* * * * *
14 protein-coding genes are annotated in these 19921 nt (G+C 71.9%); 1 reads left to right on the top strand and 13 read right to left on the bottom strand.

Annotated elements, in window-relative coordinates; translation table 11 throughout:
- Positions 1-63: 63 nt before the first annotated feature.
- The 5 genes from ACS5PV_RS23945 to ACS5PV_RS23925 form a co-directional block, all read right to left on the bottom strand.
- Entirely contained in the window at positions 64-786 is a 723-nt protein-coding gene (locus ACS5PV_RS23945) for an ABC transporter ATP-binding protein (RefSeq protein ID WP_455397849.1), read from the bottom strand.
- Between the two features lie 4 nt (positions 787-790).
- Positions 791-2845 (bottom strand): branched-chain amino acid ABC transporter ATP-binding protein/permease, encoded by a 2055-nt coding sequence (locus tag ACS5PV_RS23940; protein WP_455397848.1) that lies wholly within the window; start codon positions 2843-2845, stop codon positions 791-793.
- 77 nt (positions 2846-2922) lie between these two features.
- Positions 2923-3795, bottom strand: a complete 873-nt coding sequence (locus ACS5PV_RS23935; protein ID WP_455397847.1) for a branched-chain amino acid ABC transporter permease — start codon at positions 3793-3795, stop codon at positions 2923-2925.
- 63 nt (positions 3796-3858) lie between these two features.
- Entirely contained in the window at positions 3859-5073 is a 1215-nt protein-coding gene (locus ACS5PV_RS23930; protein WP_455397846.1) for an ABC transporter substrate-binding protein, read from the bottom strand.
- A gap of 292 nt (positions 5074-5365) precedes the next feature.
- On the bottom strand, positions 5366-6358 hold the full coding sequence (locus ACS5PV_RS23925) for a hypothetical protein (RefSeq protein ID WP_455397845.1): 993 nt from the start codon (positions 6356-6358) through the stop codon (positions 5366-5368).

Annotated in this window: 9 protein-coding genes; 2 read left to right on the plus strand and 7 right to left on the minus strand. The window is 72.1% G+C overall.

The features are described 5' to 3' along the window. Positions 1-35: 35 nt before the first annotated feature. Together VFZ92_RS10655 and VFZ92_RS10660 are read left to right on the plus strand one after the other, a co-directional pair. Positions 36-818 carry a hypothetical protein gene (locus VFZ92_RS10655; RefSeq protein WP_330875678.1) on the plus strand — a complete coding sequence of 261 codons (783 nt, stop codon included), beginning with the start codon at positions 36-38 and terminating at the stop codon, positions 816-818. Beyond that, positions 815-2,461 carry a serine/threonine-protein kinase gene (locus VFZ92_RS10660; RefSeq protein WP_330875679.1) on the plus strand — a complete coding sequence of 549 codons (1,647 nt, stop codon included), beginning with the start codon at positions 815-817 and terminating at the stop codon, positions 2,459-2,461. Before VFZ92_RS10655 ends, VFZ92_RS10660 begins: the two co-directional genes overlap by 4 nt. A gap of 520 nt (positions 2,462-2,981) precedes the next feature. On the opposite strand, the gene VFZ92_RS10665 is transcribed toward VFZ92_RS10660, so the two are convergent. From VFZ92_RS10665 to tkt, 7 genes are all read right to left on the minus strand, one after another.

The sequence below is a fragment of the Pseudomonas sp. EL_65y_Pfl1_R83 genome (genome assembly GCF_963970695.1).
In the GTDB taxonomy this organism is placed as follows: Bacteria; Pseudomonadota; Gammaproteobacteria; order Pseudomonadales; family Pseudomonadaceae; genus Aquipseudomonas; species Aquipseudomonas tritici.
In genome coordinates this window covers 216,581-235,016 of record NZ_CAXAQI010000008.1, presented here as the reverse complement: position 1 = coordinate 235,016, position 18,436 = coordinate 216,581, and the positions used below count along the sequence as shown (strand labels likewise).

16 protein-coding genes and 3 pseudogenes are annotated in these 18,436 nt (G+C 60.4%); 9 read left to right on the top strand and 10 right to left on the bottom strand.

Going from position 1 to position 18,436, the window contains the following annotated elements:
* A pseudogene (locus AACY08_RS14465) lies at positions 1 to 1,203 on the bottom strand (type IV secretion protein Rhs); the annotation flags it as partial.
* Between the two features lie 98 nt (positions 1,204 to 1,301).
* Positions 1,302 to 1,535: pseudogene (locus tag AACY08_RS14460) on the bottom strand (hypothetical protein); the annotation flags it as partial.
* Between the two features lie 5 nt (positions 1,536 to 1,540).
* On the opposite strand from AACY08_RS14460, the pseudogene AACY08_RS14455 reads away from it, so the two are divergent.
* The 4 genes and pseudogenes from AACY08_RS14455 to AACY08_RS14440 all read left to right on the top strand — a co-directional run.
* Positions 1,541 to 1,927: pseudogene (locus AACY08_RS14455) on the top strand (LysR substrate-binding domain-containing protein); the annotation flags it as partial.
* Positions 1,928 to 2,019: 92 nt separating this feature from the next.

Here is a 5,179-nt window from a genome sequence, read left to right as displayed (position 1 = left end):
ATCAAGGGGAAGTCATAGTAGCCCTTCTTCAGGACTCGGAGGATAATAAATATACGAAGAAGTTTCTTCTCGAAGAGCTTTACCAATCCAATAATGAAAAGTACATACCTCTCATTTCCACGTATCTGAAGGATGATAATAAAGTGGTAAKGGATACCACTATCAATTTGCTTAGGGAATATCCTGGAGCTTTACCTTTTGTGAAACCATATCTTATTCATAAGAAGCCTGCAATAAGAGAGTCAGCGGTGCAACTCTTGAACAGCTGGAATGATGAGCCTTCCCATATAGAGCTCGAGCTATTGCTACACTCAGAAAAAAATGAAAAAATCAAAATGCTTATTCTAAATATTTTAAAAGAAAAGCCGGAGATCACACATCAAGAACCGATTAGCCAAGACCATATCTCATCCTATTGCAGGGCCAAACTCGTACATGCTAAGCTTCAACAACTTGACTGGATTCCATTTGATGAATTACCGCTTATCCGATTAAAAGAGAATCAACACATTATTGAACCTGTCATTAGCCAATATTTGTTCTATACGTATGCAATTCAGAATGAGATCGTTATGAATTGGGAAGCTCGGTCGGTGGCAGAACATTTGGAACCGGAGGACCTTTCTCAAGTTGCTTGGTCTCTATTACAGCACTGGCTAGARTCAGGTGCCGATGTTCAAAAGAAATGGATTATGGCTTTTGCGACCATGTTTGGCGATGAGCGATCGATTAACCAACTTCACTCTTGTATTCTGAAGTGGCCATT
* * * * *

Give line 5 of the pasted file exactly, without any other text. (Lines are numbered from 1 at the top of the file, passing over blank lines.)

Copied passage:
- Entirely contained in the window at positions 64-786 is a 723-nt protein-coding gene (locus ACS5PV_RS23945) for an ABC transporter ATP-binding protein (RefSeq protein ID WP_455397849.1), read from the bottom strand.